Students with Psychiatric Disabilities

Allegheny is required by Section 504 of the Rehabilitation Act of 1973 and the Americans with Disabilities Act to provide reasonable accommodations to students with a documented physical or mental impairment which rises to the level of a disability (substantial limitation of one or more major life activities). Conditions such as depression, bipolar disorder, schizophrenia, and obsessive compulsive disorder may rise to the level of disability, and thus need to be accommodated.

Most students with a psychiatric disability are very protective of their confidentiality, and federal law mandates that we not breach their confidentiality. If a student provides you with a letter from Student Disability Services (SDS) stating that the student has a disability, it is important that you not announce to the class that the student has a disability. If the student chooses to disclose his/her disability, that is the student’s decision to make.

If a student comes to you and asks for accommodations based upon a psychiatric disability, ask that student to provide you with a letter from SDS. Please do not grant accommodations based upon disability without a letter from SDS. It is SDS’s role to review psychometric evaluations and determine what, if any, accommodations are appropriate for students with psychiatric disabilities.

Often, the side effects of medication, counseling/mediation appointments, and the difficulty of keeping a structured schedule can cause the student to miss an occasional class. A reasonable accommodation for a student with a psychiatric disability may be flexibility in terms of class attendance. However, this flexibility cannot be without limits, and the student must bear responsibility for notification of absences and for make-up work and tests. If repeated absences threaten the essential components of the course, a withdrawal may be appropriate.   Please consult with SDS should this become an issue in dealing with a student with a psychiatric disability.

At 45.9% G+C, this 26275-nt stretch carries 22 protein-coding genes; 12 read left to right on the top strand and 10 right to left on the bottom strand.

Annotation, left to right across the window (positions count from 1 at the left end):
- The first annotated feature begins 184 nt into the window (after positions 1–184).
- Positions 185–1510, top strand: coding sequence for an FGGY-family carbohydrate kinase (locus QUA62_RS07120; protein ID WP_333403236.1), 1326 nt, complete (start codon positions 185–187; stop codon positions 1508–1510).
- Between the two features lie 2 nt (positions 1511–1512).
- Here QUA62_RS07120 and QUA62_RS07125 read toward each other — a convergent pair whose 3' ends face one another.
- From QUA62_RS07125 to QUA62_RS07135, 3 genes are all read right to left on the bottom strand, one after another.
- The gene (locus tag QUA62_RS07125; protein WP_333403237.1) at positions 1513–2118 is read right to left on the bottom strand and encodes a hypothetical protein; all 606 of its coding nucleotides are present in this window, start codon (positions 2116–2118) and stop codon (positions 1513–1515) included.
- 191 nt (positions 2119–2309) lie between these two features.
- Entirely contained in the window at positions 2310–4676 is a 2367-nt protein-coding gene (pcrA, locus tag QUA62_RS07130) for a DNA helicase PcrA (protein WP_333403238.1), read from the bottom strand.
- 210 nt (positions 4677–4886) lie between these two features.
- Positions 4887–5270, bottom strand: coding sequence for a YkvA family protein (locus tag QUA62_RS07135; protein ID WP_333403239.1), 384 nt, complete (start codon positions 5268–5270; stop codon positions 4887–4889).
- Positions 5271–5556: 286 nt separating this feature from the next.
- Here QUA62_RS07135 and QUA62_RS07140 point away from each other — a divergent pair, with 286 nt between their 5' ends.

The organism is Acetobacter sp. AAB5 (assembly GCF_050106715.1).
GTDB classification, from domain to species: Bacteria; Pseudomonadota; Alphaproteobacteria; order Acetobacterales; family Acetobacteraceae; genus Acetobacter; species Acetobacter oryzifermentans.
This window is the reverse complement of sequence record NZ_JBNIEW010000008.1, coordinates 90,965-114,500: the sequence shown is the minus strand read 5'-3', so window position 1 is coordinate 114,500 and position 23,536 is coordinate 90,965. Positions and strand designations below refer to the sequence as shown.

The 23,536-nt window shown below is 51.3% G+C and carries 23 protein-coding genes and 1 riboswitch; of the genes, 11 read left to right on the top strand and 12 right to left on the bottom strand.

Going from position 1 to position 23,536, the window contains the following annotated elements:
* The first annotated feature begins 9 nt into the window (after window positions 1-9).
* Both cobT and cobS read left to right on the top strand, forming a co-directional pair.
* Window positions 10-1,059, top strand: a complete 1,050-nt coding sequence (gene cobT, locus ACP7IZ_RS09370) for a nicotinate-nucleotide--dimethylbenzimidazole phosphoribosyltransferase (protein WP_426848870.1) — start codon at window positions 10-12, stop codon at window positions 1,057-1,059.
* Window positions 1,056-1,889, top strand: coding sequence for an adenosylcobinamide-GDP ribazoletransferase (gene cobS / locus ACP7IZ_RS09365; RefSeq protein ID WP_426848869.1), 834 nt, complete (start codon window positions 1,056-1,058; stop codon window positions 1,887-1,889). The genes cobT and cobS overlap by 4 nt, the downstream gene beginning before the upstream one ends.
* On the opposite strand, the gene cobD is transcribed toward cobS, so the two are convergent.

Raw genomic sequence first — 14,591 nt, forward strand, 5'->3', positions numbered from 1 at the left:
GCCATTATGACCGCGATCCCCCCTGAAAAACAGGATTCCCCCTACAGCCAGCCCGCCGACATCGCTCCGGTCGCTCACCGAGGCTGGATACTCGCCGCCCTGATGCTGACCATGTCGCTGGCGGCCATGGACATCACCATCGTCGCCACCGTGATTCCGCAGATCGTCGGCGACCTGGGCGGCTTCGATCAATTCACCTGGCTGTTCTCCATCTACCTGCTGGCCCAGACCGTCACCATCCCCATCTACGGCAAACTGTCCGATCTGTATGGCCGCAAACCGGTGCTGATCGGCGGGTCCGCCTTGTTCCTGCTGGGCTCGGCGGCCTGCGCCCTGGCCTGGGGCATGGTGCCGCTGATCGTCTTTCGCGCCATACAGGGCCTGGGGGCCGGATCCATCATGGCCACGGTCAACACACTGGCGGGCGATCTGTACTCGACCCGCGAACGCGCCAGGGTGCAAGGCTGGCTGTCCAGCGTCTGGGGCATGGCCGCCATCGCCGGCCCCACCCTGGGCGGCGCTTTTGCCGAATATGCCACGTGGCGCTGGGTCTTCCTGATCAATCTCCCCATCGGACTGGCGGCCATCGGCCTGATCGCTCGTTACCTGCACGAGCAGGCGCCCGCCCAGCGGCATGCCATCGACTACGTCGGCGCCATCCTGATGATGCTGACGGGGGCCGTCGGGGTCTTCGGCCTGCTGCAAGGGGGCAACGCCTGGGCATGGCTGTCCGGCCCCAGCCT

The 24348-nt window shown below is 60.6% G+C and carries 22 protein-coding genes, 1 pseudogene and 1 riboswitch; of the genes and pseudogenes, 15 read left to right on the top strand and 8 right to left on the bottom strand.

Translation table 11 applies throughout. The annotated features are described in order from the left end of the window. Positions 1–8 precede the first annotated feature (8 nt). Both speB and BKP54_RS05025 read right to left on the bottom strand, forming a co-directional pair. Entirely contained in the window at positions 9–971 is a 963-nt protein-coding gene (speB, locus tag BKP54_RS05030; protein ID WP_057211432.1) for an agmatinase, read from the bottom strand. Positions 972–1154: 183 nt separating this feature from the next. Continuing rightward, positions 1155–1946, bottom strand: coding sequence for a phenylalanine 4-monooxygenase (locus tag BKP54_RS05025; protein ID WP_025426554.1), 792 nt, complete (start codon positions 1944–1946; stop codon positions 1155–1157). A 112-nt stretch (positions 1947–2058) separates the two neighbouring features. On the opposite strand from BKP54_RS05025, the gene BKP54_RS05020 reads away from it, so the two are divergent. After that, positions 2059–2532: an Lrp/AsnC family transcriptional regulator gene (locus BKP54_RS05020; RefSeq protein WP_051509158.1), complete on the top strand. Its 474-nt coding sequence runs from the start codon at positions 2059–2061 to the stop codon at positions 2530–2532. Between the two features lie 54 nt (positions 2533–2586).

Tips for Positive Communication

  • Stress the importance of good study habits and effective time management.
  • Give timely feedback to the student; errors need to be corrected as soon as possible.
  • Give praise when merited; it builds confidence.

Possible Classroom Accommodations

  • SDS may provide you with a letter stating that the student has a psychological condition which might impact the student’s academic success. This letter will outline appropriate accommodations.
  • Testing accommodations may be necessary. These can include extended time and an alternate location for the exam.
  • Depending on the nature of the psychiatric disability, the tape recording of lectures or the use of notetakers may be necessary.
  • Flexibility should be given in attendance policies as long as absences do not violate the essential elements of the course.
  • Refer students to the Learning Commons for study skills and time management help.
  • Prepare handouts and review technical terms used in your class.
  • Point out the organizational items in textbooks, e.g., chapter summaries, sub-headings, graphic design, charts, maps, and indexes.
  • Give all assignments and course expectations in written and oral form.
  • Incorporate “hands on” and lab experiences when they are appropriate.
  • Consult with the student and the Student Disability Services Coordinator when assistance is needed in solving problems.
  • Give students a clear syllabus, listing tests and assignments with due dates noted.
  • Use demonstrations and hands-on experiences.
  • Break down difficult concepts into steps or parts.
  • Give assignments verbally and in writing.
  • Outline the day’s lecture on the chalkboard, overhead, or PowerPoint.
  • Make alternative assignments in some cases.